Religion news 12 November

Image credit: Knock shrine, Youtube

Irish priests receiving hate comments for online services

Many priests in Ireland are becoming increasingly anxious during the pandemic because of hurtful and hostile comments when they broadcast services online. Father Tim Hazelwood, a member of the leadership team of the Association of Catholic Priests, told the annual meeting there are “mass-hoppers” who try out different churches online. Priests, who are not performers, have felt obliged to offer online services, but some have been so hurt by social media comments that they have stopped. He went on to say that isolation was the most damaging thing for clergy, especially in rural parishes. They are anxious about finances plummeting by sometimes as much as 60 per cent, while there are still bills to pay, and face a future where people have got out of the habit of attending church.

Macron urges international response against Islamist terrorism

President Emmanuel Macron of France has condemned the murder of 50 people who were beheaded in Mozambique by Islamist terrorists said to be linked to Isis. In a tweet, he said: “Barbarians hijack a religion of peace to sow terror: Islamist terrorism is an international threat that calls for an international response.” The United Nations secretary-general António Guterres also condemned the atrocity. President Macron’s comments came one month after a history teacher was beheaded on a street in Paris for showing cartoons of the Prophet Muhammad in a classroom. Then, Macron defended France’s right to freedom of speech, which produced an international backlash from Islamic countries.

RE teachers tackle racism and prejudice with new teaching materials

RE Today and the National Association of Teachers of RE have produced a suite of anti-racist resources, including films and workbooks, for children aged seven to14. They include units of work on what can be done to reduce racism; whether religion can help and what can be done to reduce its harmful impact. Content includes teaching the concept of respect, the nature of racism and British values. A guide for teachers suggests they should address concepts such as community cohesion, the dominant culture and a decolonised curriculum. The project was initiated by the Free Churches Group and Methodist Schools and funded by the Westhill Endowment. Resources were developed with partners including BAME teachers, pupils, academics and faith representatives.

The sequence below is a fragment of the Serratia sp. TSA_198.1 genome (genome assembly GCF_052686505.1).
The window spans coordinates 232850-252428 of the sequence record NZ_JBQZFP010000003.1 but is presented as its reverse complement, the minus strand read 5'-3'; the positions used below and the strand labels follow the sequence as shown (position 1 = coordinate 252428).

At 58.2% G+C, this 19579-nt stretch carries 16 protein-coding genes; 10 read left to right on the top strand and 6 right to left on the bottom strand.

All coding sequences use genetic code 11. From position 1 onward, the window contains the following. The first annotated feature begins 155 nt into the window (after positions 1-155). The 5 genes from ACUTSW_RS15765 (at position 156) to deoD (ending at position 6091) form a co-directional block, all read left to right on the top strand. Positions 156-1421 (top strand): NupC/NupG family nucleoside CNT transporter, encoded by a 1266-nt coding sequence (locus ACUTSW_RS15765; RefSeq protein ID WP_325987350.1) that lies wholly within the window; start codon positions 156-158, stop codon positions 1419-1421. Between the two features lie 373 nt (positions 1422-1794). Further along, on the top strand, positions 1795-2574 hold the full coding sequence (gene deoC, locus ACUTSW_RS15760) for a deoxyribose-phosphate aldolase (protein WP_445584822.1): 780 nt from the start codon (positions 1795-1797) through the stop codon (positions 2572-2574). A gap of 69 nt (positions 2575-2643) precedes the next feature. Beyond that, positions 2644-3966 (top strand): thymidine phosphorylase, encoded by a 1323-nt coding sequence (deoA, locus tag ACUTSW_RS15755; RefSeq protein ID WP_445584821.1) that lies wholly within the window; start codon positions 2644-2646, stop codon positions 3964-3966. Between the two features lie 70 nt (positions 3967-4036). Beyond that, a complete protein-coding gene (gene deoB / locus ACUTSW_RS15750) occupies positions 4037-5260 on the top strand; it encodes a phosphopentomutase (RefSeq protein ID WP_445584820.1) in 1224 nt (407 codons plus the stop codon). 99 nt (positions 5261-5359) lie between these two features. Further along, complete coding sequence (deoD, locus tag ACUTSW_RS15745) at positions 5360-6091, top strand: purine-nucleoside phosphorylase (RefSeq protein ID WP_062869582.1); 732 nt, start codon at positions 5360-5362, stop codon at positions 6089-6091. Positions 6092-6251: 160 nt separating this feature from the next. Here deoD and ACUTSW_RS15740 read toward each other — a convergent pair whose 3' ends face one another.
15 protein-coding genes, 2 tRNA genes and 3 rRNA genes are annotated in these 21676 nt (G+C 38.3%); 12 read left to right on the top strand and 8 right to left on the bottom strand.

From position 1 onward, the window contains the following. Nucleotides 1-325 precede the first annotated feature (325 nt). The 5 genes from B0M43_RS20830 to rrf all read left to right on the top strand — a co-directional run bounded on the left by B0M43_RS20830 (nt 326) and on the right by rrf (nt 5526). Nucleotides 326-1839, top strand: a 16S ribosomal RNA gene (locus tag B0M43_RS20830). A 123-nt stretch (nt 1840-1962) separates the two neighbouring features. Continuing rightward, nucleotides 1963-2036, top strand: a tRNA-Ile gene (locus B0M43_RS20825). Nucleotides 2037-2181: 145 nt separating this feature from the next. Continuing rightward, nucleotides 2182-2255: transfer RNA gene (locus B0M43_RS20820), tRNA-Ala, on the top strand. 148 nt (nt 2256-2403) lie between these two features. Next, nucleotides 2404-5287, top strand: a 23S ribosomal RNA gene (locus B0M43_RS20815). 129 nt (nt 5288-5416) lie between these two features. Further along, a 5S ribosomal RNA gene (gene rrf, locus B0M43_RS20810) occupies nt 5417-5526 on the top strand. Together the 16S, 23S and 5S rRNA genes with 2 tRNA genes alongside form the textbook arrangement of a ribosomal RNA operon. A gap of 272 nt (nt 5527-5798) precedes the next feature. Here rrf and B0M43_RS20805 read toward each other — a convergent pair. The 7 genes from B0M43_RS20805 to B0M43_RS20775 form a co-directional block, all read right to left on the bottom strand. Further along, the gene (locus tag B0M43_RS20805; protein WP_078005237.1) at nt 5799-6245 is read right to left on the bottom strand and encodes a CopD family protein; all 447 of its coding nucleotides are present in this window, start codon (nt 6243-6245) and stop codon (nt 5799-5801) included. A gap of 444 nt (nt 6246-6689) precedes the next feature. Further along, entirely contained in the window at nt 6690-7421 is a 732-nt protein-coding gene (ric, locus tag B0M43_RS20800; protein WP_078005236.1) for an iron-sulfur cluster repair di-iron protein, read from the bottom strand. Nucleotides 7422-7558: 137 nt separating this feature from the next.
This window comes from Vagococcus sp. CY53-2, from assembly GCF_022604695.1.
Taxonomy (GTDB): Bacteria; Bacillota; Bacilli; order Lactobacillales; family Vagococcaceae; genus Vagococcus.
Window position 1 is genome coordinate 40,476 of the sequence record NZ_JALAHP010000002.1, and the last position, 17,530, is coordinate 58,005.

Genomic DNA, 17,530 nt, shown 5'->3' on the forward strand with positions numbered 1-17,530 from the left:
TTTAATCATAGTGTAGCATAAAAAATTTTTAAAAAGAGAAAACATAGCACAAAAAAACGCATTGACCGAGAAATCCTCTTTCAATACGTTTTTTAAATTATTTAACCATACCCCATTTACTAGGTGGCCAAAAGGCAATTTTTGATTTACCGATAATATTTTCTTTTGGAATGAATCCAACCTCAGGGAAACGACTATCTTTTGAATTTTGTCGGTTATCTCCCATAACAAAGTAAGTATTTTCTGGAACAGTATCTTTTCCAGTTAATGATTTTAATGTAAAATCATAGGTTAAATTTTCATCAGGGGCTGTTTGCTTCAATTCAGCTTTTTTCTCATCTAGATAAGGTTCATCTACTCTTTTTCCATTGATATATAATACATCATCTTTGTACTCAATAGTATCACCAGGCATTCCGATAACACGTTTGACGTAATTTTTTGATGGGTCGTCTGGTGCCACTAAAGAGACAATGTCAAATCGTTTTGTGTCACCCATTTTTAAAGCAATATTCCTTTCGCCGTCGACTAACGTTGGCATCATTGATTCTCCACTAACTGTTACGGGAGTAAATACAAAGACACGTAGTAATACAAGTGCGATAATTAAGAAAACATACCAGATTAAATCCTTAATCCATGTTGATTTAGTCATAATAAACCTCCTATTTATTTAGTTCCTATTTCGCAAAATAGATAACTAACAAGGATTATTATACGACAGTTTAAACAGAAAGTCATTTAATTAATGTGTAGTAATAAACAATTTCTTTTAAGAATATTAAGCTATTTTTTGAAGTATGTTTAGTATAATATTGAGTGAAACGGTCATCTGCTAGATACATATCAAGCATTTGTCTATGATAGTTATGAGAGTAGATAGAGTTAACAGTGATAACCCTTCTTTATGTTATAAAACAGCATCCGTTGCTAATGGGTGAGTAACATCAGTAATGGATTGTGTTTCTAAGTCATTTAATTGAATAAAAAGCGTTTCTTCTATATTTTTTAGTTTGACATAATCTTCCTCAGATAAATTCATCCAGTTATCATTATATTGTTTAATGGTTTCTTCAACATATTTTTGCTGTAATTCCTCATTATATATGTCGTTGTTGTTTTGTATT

Conference on the future of mosques says digital engagement is here to stay

The annual Our Mosques Our Future conference, taking place from 27 to 29 November, is considering how mosques reimagine their post-Covid role. The organisers, the Muslim Council of Britain, say adaptations caused by the virus have shown that the role of the mosque in community life is not limited to the four walls of the building and the mosque is more than a prayer space. Lockdowns have taught that a few things are here to stay, such as engaging congregations digitally and online fundraising.

Court orders blood transfusion for 15-year-old Jehovah’s Witness

The High court has ordered that a 15-year-old girl who is a recently baptised Jehovah’s Witness must have a blood transfusion to save her life despite her religious objections. She suffers from sickle cell disease, which affects red blood cells, and is at risk of a stroke or death, but the court ruled she should not be allowed to die. Jehovah’s Witnesses do not allow blood transfusions because of an interpretation of a Bible text that commands people to abstain from blood.

Protestants in the Netherlands admit guilt over antisemitism in the Second World War

The chairman of the Protestant Church of the Netherlands has acknowledged that the church “laid the ground under which antisemitism and hatred could flourish”. In a statement, René de Reuver recognised the church’s failure to do more for Jews during the Second World War: “Antisemitism is a sin against God and against people. The Protestant Church is also part of this sinful history”. He promised to do everything possible to fight antisemitism and develop Jewish-Christian relations.